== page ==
© 2018-2021 Paul Mobbs; released under the Creative Commons license.
Created: 3rd May 2018; updated 20th February 2021.
Length: ~2,000 words
This walk started with a comment from a friend a couple of years ago. When I pointed out that there were far more megaliths in West Oxfordshire than just the Rollright Stones, he wondered if it were possible to walk to them. That thought has been in my mind ever since; today, as a fitting tribute to Beltane – traditionally marking the beginning on the ancient Summer – I thought I'd give it a go.
There are certain days in the year I try not to work, or even turn on a computer – if only because it guarantees I have some time off. The Solstices and Equinoxes, super-moons and planetary conjunctions (for night walks), and any day with heavy snowfall are absolutes. The other one I try to take is May Day. Celebrated by peoples across Europe as a traditional holiday, its roots are based in ancient Pagan festivities. Given the recent weather I need a high, dry walk on well drained soil. What could be better than the limestone high ground along the Evenlode valley, visiting the monuments of those who invented the holiday.
It's going to be a long one today.
I begin by repacking my day pack. It's currently rigged for Winter, with a tarp, blanket and other items. I don't have a mobile, so in case of any 'unforeseen' events I always like to go prepared, and having all that kit in tow allows for impromptu outdoor cooking when the opportunity arises.
I swap some of the equipment to Summer configuration; still fifteen kilos. I remove the camp stove, saucepan and a few other items, as I'm taking pre-prepared food today. Twelve kilos. That'll do.
Today is something a little different to my usual 'rambles'. Instead of random rambling I'll follow a route I devised some time ago. I'm trying to fit in as many ancient megaliths – chamber tombs, standing stones, Medieval wayfaring crosses and tumuli – as I can.
West Oxfordshire, along the Evenlode Valley, has a lot of these.
In part that's because it had less Puritans than North Oxfordshire, who destroyed not only the ancient Pagan sites but also the richly decorated Christian churches of the area. Destroying historic sites, disfiguring carvings and whitewashing Medieval wall paintings – by comparison, ISIS are merely modern copycats!
I'm beginning in Kingham station. It's a nice even paced walk along roads and tracks, following the floor of the valley and then up into Churchill.
As you enter the village there's a chapel on the right. This is the original Medieval parish church. In the early Nineteenth Century the new, more elaborate church was built at the top of the hill. As part of that many large stones were moved to wall-in the mound on which the church was built. In the process, presumably to save money on quarrying, a number of local megaliths from around the area were hauled up to decorate the bank.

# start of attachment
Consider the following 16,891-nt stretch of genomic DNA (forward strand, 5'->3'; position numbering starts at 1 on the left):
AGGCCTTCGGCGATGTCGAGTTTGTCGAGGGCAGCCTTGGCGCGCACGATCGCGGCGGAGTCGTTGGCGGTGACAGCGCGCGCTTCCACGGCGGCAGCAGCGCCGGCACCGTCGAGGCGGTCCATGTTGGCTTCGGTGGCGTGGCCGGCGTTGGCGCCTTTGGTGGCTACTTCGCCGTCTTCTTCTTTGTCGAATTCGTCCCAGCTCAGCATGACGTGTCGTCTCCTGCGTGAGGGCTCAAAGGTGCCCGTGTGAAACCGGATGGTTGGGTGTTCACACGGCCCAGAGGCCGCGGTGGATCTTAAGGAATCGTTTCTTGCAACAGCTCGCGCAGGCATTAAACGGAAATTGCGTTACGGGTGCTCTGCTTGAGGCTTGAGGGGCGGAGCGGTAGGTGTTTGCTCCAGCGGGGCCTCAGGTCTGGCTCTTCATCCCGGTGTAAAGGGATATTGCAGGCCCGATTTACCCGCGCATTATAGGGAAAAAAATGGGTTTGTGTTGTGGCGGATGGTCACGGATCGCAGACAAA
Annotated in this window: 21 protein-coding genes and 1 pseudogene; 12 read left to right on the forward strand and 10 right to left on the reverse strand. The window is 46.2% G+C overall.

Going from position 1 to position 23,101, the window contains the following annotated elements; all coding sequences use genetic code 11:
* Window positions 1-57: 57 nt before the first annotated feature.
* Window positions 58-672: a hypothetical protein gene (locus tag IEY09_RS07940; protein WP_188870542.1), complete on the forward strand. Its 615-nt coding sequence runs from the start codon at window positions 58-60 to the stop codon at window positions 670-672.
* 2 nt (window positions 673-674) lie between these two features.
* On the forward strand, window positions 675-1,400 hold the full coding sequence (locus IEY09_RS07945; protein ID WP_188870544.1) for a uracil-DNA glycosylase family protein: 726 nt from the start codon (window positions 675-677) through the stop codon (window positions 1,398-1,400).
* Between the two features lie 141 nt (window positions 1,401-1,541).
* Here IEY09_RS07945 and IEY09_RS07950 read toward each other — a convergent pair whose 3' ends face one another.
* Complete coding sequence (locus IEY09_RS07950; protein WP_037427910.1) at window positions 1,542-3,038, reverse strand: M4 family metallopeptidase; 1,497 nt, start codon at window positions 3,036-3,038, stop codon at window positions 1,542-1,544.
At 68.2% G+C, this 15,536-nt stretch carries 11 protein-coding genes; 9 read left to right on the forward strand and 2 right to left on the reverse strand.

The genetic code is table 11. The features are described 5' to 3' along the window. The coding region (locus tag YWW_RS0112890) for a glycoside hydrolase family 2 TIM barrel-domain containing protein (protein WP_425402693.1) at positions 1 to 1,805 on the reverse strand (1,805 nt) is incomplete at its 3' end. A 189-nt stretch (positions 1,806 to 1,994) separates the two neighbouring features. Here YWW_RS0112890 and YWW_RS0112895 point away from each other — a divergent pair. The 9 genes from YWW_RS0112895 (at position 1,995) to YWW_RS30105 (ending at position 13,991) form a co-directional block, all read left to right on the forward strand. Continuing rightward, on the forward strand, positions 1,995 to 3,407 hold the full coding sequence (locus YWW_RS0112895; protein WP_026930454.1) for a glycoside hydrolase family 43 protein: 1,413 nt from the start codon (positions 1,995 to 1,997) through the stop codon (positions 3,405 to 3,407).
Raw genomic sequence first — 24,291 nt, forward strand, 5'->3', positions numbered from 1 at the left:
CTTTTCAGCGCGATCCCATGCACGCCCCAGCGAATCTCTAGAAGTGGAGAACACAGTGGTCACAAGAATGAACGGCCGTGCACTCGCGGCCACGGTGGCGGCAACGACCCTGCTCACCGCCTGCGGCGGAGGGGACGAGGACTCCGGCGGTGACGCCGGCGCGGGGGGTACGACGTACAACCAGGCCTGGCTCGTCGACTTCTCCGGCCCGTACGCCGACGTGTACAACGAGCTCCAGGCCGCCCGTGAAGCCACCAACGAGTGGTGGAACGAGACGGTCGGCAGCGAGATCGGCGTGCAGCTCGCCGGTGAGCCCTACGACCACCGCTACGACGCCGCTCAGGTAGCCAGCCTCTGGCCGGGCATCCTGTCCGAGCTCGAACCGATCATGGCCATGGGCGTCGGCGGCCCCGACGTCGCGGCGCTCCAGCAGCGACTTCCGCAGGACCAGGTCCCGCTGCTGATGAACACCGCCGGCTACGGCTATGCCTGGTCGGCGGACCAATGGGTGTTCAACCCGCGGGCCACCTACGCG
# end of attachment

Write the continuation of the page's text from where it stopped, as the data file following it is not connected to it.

One survivor of that can still be found in the hedgerow on the way to Chipping Norton.
The best stones are near the gate. I take a break in the sunshine, on the bench next to the stones. Then off downhill towards Sarsden.
Sarsden, with its large hall, is the centre of the local estate. It's a significant crossroads on some ancient local trackways, and it's probably why the spot is marked with a wayfaring cross. The local ones are all fairly similar – Sarsden's is possibly a 17th Century rebuild, but there's a much older one on the route past Kiddington a few miles away. I don't sit and rest though; I've still a long way to go today.
I amble up to the 'modern' crossroads. I could go right here, past the Saxon Squires Clump burial mound, and then across the A361 to pass Knollbury camp. Unfortunately going that way creates problems later in the walk, and so I decided to take the high road – straight-on at the croassroads.
From Sarsden crossroads the surfaced road turns into a farm track, and then into a bridlepath through Sarsgrove Woods. The bluebells are not quite out yet – but they'll be great in a week or two. The woods are also eerily quite, with very little birdsong other than a few alarm calls from robins and blackbirds. It's a thing I've observed more in this corner of the county – and I've always wondered if it's related to the high level of pheasant and partridge stocking on the local estates, taking away food/habitat from the wild bird population.
Through the woods I've a short section on the A361, which takes me to the ridge-route, Old London Road, crossing the Chadlington Downs. The road skirts the remains of RAF Chipping Norton, a WW2 satellite station for the nearby Enstone Airfield, with the concrete boundary posts and rough area for aircraft parking pads still visible.
This is the high point of the day, at 204 metres/670 feet, with excellent views south over Wychwood. In the dim distance to the south – harder to see these days since it closed and demolition commenced – you can see the remains of Didcot 'A' power station. And beyond that, the dark undulation on the horizon is the outline of the Lambourn Downs and The Ridgeway track.
After a mile or so I fork right off the road to my favourite location of the day – taking in the excellent panorama along the Evenlode Valley and across Wychwood:
The hillside slowly falls away into the Evenlode Valley, descending through arable fields towards the hamlet of Dean. About half-way, sticking out a few fields ahead, you can see a single standing stone – The Hawk Stone.
After a short distance I arrive and dump my gear down on the grassy patch that surrounds it. I take another break.